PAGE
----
Sen. Bernie Sanders (I-Vt.) edged out former Mayor Pete Buttigieg (D-South Bend, N.D.) for the top spot in the New Hampshire primary Tuesday night, with Sen. Amy Klobuchar (D-Minn.) taking the third spot and Sen. Elizabeth Warren (D-Mass.) and former Vice President Joe Biden with disappointing performances in fourth and fifth.
Only the top three candidates from the contest picked up delegates, leaving Warren and Biden high and dry after the votes were tallied.
Here’s how the top candidates stacked up with 87% of the precincts reporting Wednesday morning:
Bauer: Looks like Joe will be a no-go
Chad Groening (OneNewsNow.com)
Conservative activist Gary Bauer says Senator Bernie Sanders' narrow win over Pete Buttigieg in the New Hampshire Democratic primary is a sign that the choice of the party's presidential nominee remains "very unsettled and very volatile."
Bauer, executive director of the Campaign for Working Families, doesn't think things are looking too good for the Democrats right now.
"… There's a lot of surprises, a lot of unpredictable things happening [with the Democrats], all of which is to the disadvantage, I think, of the Democratic Party and the advantage of President Trump," he tells OneNewsNow.
"Looking at the New Hampshire results, Sanders is the front-runner – but he's a very weak front-runner," Bauer continues. "If you look at both Iowa and New Hampshire, he won [the popular vote in] those states by very, very narrow margins."
And as far as Joe Biden's fifth-place finish in the Granite State?
"It's still too early to say for sure," Bauer responds, "but I think we're probably fairly safe [to] not waste any more time speculating on who Joe Biden's vice-presidential running mate would be – because I don't think he's going to have the opportunity to make that choice."
Bauer also believes Massachusetts Senator Elizabeth Warren's campaign is on its last legs.
- Sanders: 25.7%, 71,759 votes, 9 delegates
- Buttigieg: 24.4%, 68,141 votes, 9 delegates
- Klobuchar: 19.8%, 55,164 votes, 6 delegates
- Warren: 9.3% 25,899 votes, 0 delegates
- Biden: 8.4%, 23,474 votes, 0 delegates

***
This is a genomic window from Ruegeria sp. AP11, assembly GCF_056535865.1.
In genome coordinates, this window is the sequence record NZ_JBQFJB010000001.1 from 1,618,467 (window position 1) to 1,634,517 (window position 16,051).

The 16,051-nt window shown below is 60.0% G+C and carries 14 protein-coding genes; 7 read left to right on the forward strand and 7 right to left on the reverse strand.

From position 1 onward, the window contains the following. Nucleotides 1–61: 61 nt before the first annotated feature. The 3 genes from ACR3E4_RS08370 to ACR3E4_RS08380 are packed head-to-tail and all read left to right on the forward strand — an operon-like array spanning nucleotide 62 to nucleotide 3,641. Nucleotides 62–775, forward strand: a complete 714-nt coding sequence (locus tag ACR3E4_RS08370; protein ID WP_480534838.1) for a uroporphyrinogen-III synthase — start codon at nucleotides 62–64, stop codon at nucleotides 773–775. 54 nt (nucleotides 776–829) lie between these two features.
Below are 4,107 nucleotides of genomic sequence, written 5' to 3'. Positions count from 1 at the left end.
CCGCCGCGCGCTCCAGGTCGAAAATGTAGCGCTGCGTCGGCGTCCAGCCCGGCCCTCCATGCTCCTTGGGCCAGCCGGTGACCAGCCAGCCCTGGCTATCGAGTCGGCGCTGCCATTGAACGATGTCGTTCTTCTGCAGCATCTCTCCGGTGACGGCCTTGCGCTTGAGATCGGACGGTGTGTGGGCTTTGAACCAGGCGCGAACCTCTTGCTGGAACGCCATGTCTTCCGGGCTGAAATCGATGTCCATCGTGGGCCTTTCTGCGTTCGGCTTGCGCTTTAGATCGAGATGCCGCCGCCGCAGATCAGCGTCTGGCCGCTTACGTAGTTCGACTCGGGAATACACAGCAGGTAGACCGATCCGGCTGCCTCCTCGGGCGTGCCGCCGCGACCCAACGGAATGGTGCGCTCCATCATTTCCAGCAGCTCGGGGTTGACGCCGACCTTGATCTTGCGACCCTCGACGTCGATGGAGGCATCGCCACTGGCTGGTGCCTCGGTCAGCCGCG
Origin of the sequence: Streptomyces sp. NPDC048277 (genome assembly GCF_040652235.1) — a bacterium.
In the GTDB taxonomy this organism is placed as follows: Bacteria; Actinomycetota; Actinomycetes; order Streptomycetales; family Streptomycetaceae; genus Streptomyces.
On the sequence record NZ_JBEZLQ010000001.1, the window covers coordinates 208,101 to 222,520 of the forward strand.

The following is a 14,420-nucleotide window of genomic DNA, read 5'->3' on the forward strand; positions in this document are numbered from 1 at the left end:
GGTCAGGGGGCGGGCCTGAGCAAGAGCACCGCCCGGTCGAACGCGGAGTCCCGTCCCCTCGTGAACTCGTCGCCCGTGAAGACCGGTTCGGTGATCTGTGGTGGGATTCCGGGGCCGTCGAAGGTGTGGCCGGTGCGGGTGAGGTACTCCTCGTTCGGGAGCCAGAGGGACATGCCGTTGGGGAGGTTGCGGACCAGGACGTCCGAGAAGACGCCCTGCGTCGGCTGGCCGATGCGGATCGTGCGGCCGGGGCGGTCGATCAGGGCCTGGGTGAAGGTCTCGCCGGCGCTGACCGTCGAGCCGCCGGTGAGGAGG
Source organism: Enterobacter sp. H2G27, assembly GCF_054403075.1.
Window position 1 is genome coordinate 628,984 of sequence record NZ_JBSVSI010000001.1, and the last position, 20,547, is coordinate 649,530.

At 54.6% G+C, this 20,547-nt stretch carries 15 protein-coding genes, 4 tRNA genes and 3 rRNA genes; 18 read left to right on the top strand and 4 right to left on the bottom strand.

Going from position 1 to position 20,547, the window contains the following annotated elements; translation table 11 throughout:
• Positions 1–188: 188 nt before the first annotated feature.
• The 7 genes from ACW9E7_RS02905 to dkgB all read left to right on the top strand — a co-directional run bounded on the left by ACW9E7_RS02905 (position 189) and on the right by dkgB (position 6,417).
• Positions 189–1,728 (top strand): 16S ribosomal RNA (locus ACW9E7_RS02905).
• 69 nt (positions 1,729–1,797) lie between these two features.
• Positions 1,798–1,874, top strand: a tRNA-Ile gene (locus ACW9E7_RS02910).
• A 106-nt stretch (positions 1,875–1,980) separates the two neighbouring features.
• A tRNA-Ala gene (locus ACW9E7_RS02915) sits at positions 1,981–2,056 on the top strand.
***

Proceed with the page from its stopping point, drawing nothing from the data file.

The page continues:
- Tom Steyer: 3.6%, 10.035 votes, 0 delegates
- Tulsi Gabbard: 3.2%, 9.001 votes, 0 delegates
- Andrew Yang: 2.8%, 7,880 votes, 0 delegates
Bernie burning the competition
Sanders’ 1-point margin of victory pales in comparison to his decisive 22-point advantage over Hillary Clinton in the 2016 New Hampshire primary, but he gladly split 18 delegates this time around with Buttigieg – the first openly homosexual presidential candidate in United States history.
“Thank you, New Hampshire,” Sanders told his applauding fans, according to Fox News, calling his campaign’s win a “great victory.” "The reason that we won tonight in New Hampshire – we won last week in Iowa – is because of the hard work of so many volunteers … and let me say tonight that this victory here is the beginning of the end for Donald Trump."
Even though Sanders won the popular vote in the Iowa caucuses, Buttigieg took home one more delegate there – 13 to Sanders’ 12 – but he lost by more than a percentage point Tuesday night. However, he was happy about finishing runner-up in New Hampshire, saying his campaign is “here to stay.” To win the nomination, 1,991 delegates are needed.
“A campaign that some said shouldn’t be here at all has shown that we are here to stay," Buttigieg asserted before criticizing Sanders’ campaign strategy, according to Fox. "A politics of my way or the highway is the road to re-electing Donald Trump.”
Optimism rolled off Klobuchar’s lips after placing in third.
“[My] heart is full, [as] we have beaten the odds every step of the way – we have done it on the merits, we have done it with ideas, and we have done it with hard work," she said Tuesday night in the Fox report.
Despite her second straight lackluster performance, Warren had a positive message for her supporters after finishing fourth Tuesday night.
“Our campaign is built for the long haul, and we are just getting started,” Warren assured, according to The Associated Press (AP).
Biden’s camp tried to keep the faith, as well, despite his second abysmal showing in as many contests.
“Regardless of what happens on Tuesday, we plan to move forward,” Biden’s senior adviser Symone Sanders expressed Tuesday, according to AP.
Not so optimistic was Yang, who just participated in his last contest for 2020 Tuesday night.
“There’s part of me that feels disappointed – like I didn’t fulfill some people’s goals for this campaign,” Yang told Buzz Feed News before the results were in. “There’s also a competitive part of me too – like I can’t believe I lost to these people.”
In usual fashion, Trump chimed in his take on the Democratic field before the New Hampshire race.
“I hear a lot of Republicans tomorrow will vote for the weakest candidate possible of the Democrats,” Trump recounted Monday, according to Fox News. “My only problem is I’m trying to figure out who is their weakest candidate. I think they’re all weak.”
After results started rolling in, Trump took to Twitter to add some more of his color commentary to the New Hampshire race.
“Bootedgeedge (Buttigieg) is doing pretty well tonight … giving Crazy Bernie a run for his money. Very interesting!" Trump tweeted before taking a stab at low-tier presidential candidate former Mayor Mike Bloomberg (D-New York City, N.Y.) "A very bad night for Mini Mike!"